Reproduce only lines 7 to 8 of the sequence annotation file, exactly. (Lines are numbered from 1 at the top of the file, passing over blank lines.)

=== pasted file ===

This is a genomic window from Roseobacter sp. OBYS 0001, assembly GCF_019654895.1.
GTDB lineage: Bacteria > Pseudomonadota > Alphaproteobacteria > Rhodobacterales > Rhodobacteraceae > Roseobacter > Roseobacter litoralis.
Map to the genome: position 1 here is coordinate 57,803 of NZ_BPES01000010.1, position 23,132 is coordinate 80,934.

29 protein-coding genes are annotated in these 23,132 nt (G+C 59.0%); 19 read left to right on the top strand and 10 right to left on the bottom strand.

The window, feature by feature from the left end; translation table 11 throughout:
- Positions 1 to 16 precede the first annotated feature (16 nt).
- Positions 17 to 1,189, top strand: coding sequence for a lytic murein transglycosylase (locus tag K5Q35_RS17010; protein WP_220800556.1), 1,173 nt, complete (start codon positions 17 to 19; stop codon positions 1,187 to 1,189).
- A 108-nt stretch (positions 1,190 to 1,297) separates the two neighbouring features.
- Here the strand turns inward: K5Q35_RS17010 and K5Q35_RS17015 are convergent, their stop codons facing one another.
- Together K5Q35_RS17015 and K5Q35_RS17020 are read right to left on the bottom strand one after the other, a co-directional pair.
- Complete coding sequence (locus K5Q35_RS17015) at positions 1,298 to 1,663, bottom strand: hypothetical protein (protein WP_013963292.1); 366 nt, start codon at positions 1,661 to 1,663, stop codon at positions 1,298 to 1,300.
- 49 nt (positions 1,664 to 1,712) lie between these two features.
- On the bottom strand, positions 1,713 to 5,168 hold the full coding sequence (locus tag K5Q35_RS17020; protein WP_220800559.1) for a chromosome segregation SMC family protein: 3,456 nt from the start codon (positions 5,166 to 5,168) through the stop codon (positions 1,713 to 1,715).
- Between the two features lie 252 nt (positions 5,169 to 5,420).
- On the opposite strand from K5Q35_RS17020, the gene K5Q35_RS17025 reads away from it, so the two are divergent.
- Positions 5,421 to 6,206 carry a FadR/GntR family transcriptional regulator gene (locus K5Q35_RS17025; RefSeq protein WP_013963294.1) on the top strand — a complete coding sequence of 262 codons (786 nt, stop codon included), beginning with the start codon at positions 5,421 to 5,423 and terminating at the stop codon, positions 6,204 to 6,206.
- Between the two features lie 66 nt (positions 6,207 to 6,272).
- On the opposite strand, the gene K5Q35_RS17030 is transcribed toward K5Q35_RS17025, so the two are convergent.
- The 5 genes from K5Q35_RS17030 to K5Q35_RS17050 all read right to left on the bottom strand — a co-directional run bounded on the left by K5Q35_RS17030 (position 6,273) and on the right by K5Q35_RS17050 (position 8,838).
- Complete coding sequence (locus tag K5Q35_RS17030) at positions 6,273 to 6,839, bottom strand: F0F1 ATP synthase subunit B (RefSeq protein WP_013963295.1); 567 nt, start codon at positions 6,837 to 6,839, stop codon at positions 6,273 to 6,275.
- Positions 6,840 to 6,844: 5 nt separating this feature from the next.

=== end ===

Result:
- Positions 17 to 1,189, top strand: coding sequence for a lytic murein transglycosylase (locus tag K5Q35_RS17010; protein WP_220800556.1), 1,173 nt, complete (start codon positions 17 to 19; stop codon positions 1,187 to 1,189).
- A 108-nt stretch (positions 1,190 to 1,297) separates the two neighbouring features.